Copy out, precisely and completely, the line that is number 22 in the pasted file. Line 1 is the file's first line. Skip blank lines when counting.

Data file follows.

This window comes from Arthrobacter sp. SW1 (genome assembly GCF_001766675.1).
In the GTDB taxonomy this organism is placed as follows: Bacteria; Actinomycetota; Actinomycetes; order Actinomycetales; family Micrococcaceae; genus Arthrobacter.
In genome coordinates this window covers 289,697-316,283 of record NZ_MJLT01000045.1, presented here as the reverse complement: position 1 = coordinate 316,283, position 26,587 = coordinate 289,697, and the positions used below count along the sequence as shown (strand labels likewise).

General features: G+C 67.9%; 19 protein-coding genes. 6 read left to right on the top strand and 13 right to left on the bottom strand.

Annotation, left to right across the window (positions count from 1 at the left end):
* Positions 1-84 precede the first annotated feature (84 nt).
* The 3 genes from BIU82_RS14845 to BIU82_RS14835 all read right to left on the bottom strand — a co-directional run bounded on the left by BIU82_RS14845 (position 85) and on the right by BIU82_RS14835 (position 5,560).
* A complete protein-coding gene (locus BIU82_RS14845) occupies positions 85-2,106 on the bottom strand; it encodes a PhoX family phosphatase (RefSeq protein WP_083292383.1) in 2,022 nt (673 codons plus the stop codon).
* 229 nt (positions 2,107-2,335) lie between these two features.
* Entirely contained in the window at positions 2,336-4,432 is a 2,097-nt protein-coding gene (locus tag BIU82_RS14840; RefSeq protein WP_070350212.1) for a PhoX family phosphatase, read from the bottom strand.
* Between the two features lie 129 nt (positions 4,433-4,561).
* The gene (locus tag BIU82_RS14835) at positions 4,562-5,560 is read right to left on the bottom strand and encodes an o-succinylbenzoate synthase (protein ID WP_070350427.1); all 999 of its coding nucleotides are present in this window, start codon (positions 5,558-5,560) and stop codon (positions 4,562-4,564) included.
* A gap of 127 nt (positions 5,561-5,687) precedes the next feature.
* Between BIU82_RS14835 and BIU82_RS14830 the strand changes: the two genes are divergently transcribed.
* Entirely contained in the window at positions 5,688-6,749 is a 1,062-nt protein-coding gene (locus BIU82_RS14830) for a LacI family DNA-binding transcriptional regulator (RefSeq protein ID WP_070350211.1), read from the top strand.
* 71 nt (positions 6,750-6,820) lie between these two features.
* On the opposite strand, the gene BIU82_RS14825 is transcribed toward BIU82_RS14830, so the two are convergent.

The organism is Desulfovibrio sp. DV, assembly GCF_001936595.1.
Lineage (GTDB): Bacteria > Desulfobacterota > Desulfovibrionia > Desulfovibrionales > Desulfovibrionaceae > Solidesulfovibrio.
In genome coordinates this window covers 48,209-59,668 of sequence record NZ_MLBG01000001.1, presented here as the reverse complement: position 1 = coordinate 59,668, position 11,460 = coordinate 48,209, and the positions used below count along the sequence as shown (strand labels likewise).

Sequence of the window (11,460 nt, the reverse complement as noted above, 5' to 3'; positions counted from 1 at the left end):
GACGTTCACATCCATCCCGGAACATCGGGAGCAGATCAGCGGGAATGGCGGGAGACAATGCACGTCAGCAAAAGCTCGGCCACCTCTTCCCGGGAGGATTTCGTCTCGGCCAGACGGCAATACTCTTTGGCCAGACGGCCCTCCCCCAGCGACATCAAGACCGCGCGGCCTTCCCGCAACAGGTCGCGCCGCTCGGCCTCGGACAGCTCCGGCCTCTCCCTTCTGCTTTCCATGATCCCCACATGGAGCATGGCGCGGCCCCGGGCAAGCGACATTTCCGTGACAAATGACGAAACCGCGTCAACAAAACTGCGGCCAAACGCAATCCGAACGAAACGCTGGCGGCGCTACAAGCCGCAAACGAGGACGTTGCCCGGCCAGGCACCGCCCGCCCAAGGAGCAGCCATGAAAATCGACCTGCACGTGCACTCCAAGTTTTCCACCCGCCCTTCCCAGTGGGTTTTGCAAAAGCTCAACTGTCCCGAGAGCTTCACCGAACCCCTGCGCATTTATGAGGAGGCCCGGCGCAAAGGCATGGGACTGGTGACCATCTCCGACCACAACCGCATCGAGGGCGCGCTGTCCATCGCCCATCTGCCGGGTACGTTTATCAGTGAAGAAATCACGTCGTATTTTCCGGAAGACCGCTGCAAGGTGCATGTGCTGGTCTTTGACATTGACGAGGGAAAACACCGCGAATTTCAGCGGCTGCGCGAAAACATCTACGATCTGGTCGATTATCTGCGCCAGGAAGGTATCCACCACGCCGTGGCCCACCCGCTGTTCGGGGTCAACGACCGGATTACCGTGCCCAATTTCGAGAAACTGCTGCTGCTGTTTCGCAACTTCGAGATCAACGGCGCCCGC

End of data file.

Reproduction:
GACGTTCACATCCATCCCGGAACATCGGGAGCAGATCAGCGGGAATGGCGGGAGACAATGCACGTCAGCAAAAGCTCGGCCACCTCTTCCCGGGAGGATTTCGTCTCGGCCAGACGGCAATACTCTTTGGCCAGACGGCCCTCCCCCAGCGACATCAAGACCGCGCGGCCTTCCCGCAACAGGTCGCGCCGCTCGGCCTCGGACAGCTCCGGCCTCTCCCTTCTGCTTTCCATGATCCCCACATGGAGCATGGCGCGGCCCCGGGCAAGCGACATTTCCGTGACAAATGACGAAACCGCGTCAACAAAACTGCGGCCAAACGCAATCCGAACGAAACGCTGGCGGCGCTACAAGCCGCAAACGAGGACGTTGCCCGGCCAGGCACCGCCCGCCCAAGGAGCAGCCATGAAAATCGACCTGCACGTGCACTCCAAGTTTTCCACCCGCCCTTCCCAGTGGGTTTTGCAAAAGCTCAACTGTCCCGAGAGCTTCACCGAACCCCTGCGCATTTATGAGGAGGCCCGGCGCAAAGGCATGGGACTGGTGACCATCTCCGACCACAACCGCATCGAGGGCGCGCTGTCCATCGCCCATCTGCCGGGTACGTTTATCAGTGAAGAAATCACGTCGTATTTTCCGGAAGACCGCTGCAAGGTGCATGTGCTGGTCTTTGACATTGACGAGGGAAAACACCGCGAATTTCAGCGGCTGCGCGAAAACATCTACGATCTGGTCGATTATCTGCGCCAGGAAGGTATCCACCACGCCGTGGCCCACCCGCTGTTCGGGGTCAACGACCGGATTACCGTGCCCAATTTCGAGAAACTGCTGCTGCTGTTTCGCAACTTCGAGATCAACGGCGCCCGC